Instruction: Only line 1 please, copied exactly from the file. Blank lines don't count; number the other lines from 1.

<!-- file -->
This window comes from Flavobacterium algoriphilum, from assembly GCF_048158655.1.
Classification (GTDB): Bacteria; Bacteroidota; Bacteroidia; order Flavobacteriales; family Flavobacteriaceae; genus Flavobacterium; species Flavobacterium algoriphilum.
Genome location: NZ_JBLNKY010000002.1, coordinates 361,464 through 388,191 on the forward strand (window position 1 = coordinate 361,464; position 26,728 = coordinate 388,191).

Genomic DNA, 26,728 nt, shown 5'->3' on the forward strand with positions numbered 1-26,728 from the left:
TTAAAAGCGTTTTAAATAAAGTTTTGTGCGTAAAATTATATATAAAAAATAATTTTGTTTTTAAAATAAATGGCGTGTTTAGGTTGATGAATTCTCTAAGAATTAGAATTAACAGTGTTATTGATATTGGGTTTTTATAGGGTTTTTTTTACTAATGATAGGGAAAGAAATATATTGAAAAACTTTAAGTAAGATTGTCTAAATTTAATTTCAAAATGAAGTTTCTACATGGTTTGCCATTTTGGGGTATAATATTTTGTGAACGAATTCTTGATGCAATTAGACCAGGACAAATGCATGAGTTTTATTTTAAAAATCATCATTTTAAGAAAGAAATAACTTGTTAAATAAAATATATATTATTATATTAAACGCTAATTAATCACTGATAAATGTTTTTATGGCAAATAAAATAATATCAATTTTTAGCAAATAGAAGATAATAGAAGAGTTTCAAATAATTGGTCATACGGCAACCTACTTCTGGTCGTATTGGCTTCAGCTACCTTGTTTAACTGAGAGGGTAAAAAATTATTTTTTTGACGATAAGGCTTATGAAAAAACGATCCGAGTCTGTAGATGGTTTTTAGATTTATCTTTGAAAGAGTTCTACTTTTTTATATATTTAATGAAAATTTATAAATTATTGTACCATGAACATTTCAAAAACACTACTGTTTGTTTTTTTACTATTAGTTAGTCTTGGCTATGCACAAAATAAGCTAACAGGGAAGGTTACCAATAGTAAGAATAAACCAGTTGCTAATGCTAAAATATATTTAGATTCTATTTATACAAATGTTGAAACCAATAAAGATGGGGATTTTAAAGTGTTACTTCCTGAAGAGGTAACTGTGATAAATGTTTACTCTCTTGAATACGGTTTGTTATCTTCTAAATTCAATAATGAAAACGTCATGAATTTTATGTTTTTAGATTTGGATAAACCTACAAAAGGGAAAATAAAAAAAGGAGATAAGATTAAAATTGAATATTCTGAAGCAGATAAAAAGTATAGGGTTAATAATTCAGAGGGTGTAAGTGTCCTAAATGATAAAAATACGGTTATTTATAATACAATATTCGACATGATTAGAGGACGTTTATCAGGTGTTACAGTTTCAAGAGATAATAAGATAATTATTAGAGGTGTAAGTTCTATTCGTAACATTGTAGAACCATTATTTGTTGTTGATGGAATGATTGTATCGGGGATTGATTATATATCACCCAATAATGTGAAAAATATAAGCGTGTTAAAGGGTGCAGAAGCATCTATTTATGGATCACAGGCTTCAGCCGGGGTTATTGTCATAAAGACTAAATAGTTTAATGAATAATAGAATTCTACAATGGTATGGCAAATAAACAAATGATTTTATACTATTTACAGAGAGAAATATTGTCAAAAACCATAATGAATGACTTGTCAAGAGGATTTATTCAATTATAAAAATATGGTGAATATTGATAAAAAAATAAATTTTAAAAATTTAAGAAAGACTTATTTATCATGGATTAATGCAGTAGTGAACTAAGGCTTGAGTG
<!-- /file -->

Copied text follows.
This window comes from Flavobacterium algoriphilum, from assembly GCF_048158655.1.